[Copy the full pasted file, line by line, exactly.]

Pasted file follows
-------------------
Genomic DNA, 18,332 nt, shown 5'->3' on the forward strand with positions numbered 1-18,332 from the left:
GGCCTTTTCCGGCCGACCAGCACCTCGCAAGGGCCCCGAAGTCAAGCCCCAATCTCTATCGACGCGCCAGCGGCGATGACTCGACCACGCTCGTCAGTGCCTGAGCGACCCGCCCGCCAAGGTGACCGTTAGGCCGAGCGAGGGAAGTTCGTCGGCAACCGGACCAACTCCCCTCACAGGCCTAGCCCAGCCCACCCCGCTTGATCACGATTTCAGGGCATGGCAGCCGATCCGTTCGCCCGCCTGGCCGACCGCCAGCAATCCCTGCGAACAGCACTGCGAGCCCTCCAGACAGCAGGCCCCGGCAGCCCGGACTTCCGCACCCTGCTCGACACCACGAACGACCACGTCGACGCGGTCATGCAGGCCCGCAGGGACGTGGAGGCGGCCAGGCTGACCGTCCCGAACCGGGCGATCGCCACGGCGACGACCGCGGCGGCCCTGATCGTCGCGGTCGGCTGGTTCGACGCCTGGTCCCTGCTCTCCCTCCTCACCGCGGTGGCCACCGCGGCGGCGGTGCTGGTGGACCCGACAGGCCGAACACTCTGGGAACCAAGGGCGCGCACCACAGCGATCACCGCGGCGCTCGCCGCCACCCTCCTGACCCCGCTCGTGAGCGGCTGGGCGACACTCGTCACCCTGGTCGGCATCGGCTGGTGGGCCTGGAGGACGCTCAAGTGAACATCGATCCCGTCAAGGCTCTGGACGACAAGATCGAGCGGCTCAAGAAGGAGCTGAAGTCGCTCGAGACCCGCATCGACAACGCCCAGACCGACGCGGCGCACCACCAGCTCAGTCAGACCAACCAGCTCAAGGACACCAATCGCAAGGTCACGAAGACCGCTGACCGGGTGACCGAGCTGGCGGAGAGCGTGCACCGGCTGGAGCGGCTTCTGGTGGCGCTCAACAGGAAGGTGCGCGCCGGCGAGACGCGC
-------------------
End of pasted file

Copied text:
Genomic DNA, 18,332 nt, shown 5'->3' on the forward strand with positions numbered 1-18,332 from the left:
GGCCTTTTCCGGCCGACCAGCACCTCGCAAGGGCCCCGAAGTCAAGCCCCAATCTCTATCGACGCGCCAGCGGCGATGACTCGACCACGCTCGTCAGTGCCTGAGCGACCCGCCCGCCAAGGTGACCGTTAGGCCGAGCGAGGGAAGTTCGTCGGCAACCGGACCAACTCCCCTCACAGGCCTAGCCCAGCCCACCCCGCTTGATCACGATTTCAGGGCATGGCAGCCGATCCGTTCGCCCGCCTGGCCGACCGCCAGCAATCCCTGCGAACAGCACTGCGAGCCCTCCAGACAGCAGGCCCCGGCAGCCCGGACTTCCGCACCCTGCTCGACACCACGAACGACCACGTCGACGCGGTCATGCAGGCCCGCAGGGACGTGGAGGCGGCCAGGCTGACCGTCCCGAACCGGGCGATCGCCACGGCGACGACCGCGGCGGCCCTGATCGTCGCGGTCGGCTGGTTCGACGCCTGGTCCCTGCTCTCCCTCCTCACCGCGGTGGCCACCGCGGCGGCGGTGCTGGTGGACCCGACAGGCCGAACACTCTGGGAACCAAGGGCGCGCACCACAGCGATCACCGCGGCGCTCGCCGCCACCCTCCTGACCCCGCTCGTGAGCGGCTGGGCGACACTCGTCACCCTGGTCGGCATCGGCTGGTGGGCCTGGAGGACGCTCAAGTGAACATCGATCCCGTCAAGGCTCTGGACGACAAGATCGAGCGGCTCAAGAAGGAGCTGAAGTCGCTCGAGACCCGCATCGACAACGCCCAGACCGACGCGGCGCACCACCAGCTCAGTCAGACCAACCAGCTCAAGGACACCAATCGCAAGGTCACGAAGACCGCTGACCGGGTGACCGAGCTGGCGGAGAGCGTGCACCGGCTGGAGCGGCTTCTGGTGGCGCTCAACAGGAAGGTGCGCGCCGGCGAGACGCGC